(CNN) -- The U.S. Navy is getting ready to "swarm" its adversaries.
The Office of Naval Research over the weekend released video of tests conducted in August that showed five "drone" boats swarming a vessel that posed a threat to a Navy ship.
"The U.S. Navy is unleashing a new era in advanced ship protection," the service says in the video.
Controlled by what the Navy calls Control Architecture for Robotic Agent Command and Sensing (CARACaS), a sensor and software kit that is transferable among small vessels, a fleet of more than a dozen small unmanned boats cruise along the James River in Virginia, setting up a protective screen on a Navy research ship.
When a threatening vessel is detected, five boats break off to confront it.
"If I was the actual target it would be pretty intimidating to see five boats rushing at me," Sam Calabrese, pilot of the "bad guy" vessel, said in the Navy video.
One developer likened the robot boats to "guard dogs" that could swim around a warship and detect threats before they come within striking range. And like dogs, the robot boats actually think for themselves, with their software choosing the best route for each boat to confront a threatening vessel.
The drone boats could be armed to fire on adversaries, but fire control would come from a sailor on an accompanying warship.
The system also allows the Navy to save money because no special boats have to be built to deploy it. The boats used in the August demonstration came from inventory now carried on Navy warships, the Navy video said.
"Any boat can be fitted with a kit that allows it to operate autonomously and together swarm on any threat," the video says.
The CARACaS software was originally designed for NASA's Mars rovers, the Navy video says, and adapted for use by small boats.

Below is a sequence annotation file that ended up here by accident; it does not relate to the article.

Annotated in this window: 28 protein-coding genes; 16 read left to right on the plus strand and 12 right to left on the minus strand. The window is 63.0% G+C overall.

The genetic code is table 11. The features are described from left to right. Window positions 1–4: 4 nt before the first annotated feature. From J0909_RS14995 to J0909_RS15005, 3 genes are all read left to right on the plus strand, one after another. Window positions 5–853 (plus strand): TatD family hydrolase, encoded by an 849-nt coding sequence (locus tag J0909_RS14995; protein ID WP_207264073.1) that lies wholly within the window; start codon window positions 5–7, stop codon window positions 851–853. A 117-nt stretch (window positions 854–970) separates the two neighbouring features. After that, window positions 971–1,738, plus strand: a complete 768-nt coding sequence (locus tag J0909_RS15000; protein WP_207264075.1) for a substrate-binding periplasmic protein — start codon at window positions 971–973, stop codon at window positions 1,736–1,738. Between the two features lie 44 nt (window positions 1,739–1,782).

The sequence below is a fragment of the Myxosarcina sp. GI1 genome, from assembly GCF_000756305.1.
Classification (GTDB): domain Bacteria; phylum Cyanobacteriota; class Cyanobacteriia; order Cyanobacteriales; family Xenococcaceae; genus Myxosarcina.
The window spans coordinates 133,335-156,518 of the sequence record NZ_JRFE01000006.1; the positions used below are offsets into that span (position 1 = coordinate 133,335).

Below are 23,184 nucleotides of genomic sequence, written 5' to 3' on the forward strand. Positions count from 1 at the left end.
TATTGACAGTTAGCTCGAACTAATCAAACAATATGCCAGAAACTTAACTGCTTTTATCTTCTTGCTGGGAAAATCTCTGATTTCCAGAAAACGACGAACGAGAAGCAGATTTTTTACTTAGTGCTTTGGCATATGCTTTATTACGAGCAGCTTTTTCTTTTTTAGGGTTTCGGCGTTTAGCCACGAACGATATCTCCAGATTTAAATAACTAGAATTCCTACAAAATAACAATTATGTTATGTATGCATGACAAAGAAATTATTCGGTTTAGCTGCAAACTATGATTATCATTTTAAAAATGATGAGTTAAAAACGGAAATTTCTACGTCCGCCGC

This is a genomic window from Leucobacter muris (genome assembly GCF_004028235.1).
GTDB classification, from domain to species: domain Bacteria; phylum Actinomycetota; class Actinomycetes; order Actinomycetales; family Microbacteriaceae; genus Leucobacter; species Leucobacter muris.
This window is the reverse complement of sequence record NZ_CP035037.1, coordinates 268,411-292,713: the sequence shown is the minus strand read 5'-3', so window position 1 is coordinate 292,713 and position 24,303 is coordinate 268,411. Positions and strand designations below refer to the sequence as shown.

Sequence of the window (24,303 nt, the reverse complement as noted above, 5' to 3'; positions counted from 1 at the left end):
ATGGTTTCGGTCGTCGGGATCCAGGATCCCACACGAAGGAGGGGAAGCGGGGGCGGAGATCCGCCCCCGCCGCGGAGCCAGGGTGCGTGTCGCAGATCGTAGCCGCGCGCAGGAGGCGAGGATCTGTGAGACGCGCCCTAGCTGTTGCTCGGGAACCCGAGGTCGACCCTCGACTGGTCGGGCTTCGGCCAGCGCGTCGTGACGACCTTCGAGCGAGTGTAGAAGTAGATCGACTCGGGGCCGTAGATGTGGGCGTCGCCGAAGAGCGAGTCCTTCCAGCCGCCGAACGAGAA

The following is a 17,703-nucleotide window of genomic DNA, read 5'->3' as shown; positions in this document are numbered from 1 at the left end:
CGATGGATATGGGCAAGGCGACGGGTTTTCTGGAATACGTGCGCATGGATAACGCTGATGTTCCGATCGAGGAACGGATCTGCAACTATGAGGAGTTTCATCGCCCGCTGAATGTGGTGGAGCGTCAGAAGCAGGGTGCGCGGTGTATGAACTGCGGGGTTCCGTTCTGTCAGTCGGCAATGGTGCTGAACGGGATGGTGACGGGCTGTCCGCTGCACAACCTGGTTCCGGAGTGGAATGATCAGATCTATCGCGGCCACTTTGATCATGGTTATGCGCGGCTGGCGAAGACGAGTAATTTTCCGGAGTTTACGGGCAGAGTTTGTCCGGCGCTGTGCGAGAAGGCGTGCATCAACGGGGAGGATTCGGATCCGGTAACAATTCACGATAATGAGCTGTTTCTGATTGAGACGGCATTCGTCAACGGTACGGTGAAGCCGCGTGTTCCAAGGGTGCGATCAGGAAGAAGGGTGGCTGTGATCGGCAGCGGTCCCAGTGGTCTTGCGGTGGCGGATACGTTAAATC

The Navy released the video just a week before the 14th anniversary of the terrorist attack on the destroyer USS Cole in Yemen that killed 17 American sailors. The Cole was attack by a small boat packed with explosives which blew a 40-foot-by-60-foot hole in the side of the destroyer when detonated.
It's the kind of attack Navy officials think a swarm of unmanned surface vessels, or USVs, could prevent without putting any sailors in harm's way.
"While the attack on Cole was not the only motivation for developing autonomous swarm capability, it certainly is front and center in our minds, and hearts," Rear Adm. Matthew Klunder, chief of naval research, said in a statement. "If Cole had been supported by autonomous USVs, they could have stopped that attack long before it got close to our brave men and women on board."
The Navy release says swarmboat capabilities could also play a role in protecting U.S. ports. The U.S. Coast Guard was part of the tests the Navy carried out in August.
The Navy did not give a date for when the system could be deployed in the fleet.